Aston Martin’s new DB11 makes Middle Eastern debut
|Engine||Power||Torque||0-100kph||Top speed||Weight (dry)||Basic price|
|V12, twin-turbo, 5204cc||600bhp @6500rpm||700Nm (516 lb ft) @1500-5000rpm||3.9secs||322kph||1770kg(339bhp/ton)||$211,995|
This is the ‘DB’ Aston Martin fans have been waiting well over a decade for. Yes, the DB9 was beautiful beyond words and offered an elegance that few other brands could barely dream of, much less muster. Heading into the 2010s though and with seven years already notched up, Aston’s figurehead had lost much of its spit and polish against not only rival manufacturers but also new products within its own ranks, the all-new Rapide and Lagonda to name but two. Its fanbase couldn’t wait forever…
Cue Geneva 2016, when the DB11 made its curtain call to the world, followed swiftly by the Middle Eastern unveil just one month later. No longer just a design tweak here or updated SatNav there. Under the stunning bodywork, there had been some serious work done.
A brand new 5.2-litre twin-turbo V12 in particular, which effectively brought Aston’s naturally aspirated run to a bittersweet end. Admittedly in resounding fashion, for those reinforced twelve cylinders boot out 600bhp and 516lb ft of torque, enough for a 0-100kph time of 3.2 seconds and a 322kph top speed. Effectively what you’re looking at here is the most powerful and ‘accelerative’ production DB ever made.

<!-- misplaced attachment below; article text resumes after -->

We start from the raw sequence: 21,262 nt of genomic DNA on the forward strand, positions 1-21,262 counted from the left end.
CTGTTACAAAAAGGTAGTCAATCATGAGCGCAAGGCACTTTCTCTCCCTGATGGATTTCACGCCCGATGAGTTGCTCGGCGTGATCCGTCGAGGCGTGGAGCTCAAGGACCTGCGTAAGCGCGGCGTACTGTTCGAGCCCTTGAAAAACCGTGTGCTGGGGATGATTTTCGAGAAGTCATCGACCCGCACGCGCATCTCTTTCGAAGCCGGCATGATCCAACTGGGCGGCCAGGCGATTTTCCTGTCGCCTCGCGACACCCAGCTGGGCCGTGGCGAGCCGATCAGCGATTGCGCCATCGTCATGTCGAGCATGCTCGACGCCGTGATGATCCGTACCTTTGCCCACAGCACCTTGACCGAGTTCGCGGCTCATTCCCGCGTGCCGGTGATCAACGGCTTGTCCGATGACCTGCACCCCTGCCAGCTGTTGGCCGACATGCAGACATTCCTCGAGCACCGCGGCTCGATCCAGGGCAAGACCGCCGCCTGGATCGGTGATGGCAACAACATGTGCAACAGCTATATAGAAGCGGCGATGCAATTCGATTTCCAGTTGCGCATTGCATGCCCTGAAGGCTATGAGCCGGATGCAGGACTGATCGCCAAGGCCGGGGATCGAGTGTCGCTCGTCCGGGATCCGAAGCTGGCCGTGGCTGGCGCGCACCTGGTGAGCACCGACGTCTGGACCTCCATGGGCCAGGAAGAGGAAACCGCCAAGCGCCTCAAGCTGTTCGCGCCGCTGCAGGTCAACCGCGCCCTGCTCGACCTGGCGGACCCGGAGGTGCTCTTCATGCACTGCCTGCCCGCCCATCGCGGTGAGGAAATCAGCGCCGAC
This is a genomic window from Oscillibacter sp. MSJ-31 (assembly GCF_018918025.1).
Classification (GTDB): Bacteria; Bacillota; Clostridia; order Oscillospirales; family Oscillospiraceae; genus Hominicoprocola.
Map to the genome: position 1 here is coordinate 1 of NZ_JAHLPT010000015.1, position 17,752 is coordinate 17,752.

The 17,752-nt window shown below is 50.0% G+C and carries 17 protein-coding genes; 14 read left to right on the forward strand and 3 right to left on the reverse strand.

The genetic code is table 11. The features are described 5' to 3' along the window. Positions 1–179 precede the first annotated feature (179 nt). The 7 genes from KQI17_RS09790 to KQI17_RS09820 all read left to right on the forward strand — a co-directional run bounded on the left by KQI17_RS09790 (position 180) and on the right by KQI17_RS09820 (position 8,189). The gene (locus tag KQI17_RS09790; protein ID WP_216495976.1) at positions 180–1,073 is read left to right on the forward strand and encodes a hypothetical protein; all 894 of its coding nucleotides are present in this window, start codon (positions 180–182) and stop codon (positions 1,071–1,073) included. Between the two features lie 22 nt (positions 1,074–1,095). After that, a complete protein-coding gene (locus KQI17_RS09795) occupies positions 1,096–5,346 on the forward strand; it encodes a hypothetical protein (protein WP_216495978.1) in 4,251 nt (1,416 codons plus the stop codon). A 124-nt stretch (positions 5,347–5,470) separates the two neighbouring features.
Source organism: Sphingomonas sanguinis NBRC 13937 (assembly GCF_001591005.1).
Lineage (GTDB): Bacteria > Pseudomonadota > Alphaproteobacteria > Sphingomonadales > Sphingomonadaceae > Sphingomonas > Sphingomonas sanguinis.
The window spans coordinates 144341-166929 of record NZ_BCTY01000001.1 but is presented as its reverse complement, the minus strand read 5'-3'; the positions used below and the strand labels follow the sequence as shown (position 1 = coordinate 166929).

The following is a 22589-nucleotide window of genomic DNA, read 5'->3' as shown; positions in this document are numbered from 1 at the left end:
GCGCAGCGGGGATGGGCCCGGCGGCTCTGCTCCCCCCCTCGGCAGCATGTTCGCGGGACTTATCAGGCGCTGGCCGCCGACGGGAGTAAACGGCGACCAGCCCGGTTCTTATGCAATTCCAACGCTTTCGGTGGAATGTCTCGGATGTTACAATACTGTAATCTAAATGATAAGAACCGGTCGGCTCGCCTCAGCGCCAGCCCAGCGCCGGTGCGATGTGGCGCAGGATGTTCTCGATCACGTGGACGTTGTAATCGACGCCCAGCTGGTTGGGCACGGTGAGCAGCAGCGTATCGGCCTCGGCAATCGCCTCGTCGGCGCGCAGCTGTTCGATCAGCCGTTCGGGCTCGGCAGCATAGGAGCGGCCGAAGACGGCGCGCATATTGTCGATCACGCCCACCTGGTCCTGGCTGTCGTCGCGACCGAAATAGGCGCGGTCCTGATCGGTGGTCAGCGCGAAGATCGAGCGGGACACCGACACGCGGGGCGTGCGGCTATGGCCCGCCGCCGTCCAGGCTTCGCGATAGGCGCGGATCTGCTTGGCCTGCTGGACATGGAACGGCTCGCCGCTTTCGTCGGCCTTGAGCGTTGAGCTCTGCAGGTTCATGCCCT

Further evidence of which can be found not only with the lighter and stronger aluminium bonded chassis, revised electric power steering and ‘re-imagined’ double wishbone suspension, but also the bodywork itself. The clamshell bonnet is a particularly cool touch, but additional grooves and Aston’s biggest front grille yet have been fashioned to improve both engine cooling and airflow, both over and through the bodywork. The questionably named ‘Curlicue’ at the front for instance reduces front end lift by releasing high-pressure air from inside the wheel arch, while the equally obscure ‘AirBlade’ acts as a virtual spoiler to duct air through the rear decklid. We won’t know until the new flagship hits the region this summer, but theoretically Aston’s performance capabilities have been given a much-needed spruce. Hardly surprising that more than 1000 orders have already been taken then, though that might also be because, rather nauseatingly, two golf bags can now fit side-by-side in the boot.
Could the DB11 then, as company CEO Dr Andy Palmer maintains, be the most important Aston Martin ever in its 103-year existence? With an eye-watering price tag of $211,195, it’s tempting to think so, but there is slightly more to it than that. Aston’s future collaborations with technical partner Daimler for one, which we expect holds more promise than some swanky new infotainment tech.
Perhaps most significant though is what the DB11 represents for Aston Martin moving forward, the company making no secret of the fact that the newboy marks ‘the launch pad for the next 100 years’. A busy opening period it’s set to be too, with a new Aston expected every nine months until 2020, ‘not all of which will be sports cars’. For those of you who thought the all-electric DBX SUV concept was just a cruel joke…
Technical specifications available on page 2